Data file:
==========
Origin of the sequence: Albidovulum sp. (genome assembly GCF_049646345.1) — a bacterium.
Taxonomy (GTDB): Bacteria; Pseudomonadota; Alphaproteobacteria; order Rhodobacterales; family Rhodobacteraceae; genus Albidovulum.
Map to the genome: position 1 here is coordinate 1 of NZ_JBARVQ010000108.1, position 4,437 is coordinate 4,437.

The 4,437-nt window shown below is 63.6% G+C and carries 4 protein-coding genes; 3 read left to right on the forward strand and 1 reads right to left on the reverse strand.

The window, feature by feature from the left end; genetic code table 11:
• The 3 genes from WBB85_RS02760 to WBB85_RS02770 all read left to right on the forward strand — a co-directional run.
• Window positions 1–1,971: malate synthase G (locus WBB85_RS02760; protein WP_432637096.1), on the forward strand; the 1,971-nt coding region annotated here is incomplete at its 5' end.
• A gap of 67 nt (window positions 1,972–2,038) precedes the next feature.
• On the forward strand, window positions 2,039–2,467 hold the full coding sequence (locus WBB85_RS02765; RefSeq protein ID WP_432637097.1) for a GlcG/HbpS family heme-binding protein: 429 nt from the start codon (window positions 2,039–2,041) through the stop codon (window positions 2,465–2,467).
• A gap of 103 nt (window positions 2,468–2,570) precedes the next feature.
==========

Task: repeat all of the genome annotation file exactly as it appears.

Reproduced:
Origin of the sequence: Albidovulum sp. (genome assembly GCF_049646345.1) — a bacterium.
Taxonomy (GTDB): Bacteria; Pseudomonadota; Alphaproteobacteria; order Rhodobacterales; family Rhodobacteraceae; genus Albidovulum.
Map to the genome: position 1 here is coordinate 1 of NZ_JBARVQ010000108.1, position 4,437 is coordinate 4,437.

The 4,437-nt window shown below is 63.6% G+C and carries 4 protein-coding genes; 3 read left to right on the forward strand and 1 reads right to left on the reverse strand.

The window, feature by feature from the left end; genetic code table 11:
• The 3 genes from WBB85_RS02760 to WBB85_RS02770 all read left to right on the forward strand — a co-directional run.
• Window positions 1–1,971: malate synthase G (locus WBB85_RS02760; protein WP_432637096.1), on the forward strand; the 1,971-nt coding region annotated here is incomplete at its 5' end.
• A gap of 67 nt (window positions 1,972–2,038) precedes the next feature.
• On the forward strand, window positions 2,039–2,467 hold the full coding sequence (locus WBB85_RS02765; RefSeq protein ID WP_432637097.1) for a GlcG/HbpS family heme-binding protein: 429 nt from the start codon (window positions 2,039–2,041) through the stop codon (window positions 2,465–2,467).
• A gap of 103 nt (window positions 2,468–2,570) precedes the next feature.